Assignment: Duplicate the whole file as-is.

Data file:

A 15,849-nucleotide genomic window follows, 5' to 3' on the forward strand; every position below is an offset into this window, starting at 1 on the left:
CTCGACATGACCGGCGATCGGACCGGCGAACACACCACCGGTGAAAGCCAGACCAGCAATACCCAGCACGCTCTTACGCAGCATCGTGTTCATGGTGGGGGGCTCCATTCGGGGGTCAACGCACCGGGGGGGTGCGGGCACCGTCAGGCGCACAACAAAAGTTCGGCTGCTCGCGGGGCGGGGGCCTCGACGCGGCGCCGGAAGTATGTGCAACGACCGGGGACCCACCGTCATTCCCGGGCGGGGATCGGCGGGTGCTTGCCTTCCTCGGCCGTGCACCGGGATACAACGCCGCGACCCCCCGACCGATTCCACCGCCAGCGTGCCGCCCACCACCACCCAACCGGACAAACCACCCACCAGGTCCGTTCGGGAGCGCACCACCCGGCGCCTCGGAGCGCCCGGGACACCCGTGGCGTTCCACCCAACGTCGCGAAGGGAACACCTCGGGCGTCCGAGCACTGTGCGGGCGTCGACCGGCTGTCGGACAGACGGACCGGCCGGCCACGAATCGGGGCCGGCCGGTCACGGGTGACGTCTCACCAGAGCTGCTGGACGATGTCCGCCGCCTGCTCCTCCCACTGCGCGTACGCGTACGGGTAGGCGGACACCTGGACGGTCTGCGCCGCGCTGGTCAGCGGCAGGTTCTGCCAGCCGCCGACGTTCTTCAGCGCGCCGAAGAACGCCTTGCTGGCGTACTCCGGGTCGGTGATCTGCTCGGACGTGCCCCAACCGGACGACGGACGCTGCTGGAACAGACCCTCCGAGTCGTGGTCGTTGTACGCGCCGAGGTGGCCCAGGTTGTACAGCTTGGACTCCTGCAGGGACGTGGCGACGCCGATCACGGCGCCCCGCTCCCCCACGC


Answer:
A 15,849-nucleotide genomic window follows, 5' to 3' on the forward strand; every position below is an offset into this window, starting at 1 on the left:
CTCGACATGACCGGCGATCGGACCGGCGAACACACCACCGGTGAAAGCCAGACCAGCAATACCCAGCACGCTCTTACGCAGCATCGTGTTCATGGTGGGGGGCTCCATTCGGGGGTCAACGCACCGGGGGGGTGCGGGCACCGTCAGGCGCACAACAAAAGTTCGGCTGCTCGCGGGGCGGGGGCCTCGACGCGGCGCCGGAAGTATGTGCAACGACCGGGGACCCACCGTCATTCCCGGGCGGGGATCGGCGGGTGCTTGCCTTCCTCGGCCGTGCACCGGGATACAACGCCGCGACCCCCCGACCGATTCCACCGCCAGCGTGCCGCCCACCACCACCCAACCGGACAAACCACCCACCAGGTCCGTTCGGGAGCGCACCACCCGGCGCCTCGGAGCGCCCGGGACACCCGTGGCGTTCCACCCAACGTCGCGAAGGGAACACCTCGGGCGTCCGAGCACTGTGCGGGCGTCGACCGGCTGTCGGACAGACGGACCGGCCGGCCACGAATCGGGGCCGGCCGGTCACGGGTGACGTCTCACCAGAGCTGCTGGACGATGTCCGCCGCCTGCTCCTCCCACTGCGCGTACGCGTACGGGTAGGCGGACACCTGGACGGTCTGCGCCGCGCTGGTCAGCGGCAGGTTCTGCCAGCCGCCGACGTTCTTCAGCGCGCCGAAGAACGCCTTGCTGGCGTACTCCGGGTCGGTGATCTGCTCGGACGTGCCCCAACCGGACGACGGACGCTGCTGGAACAGACCCTCCGAGTCGTGGTCGTTGTACGCGCCGAGGTGGCCCAGGTTGTACAGCTTGGACTCCTGCAGGGACGTGGCGACGCCGATCACGGCGCCCCGCTCCCCCACGC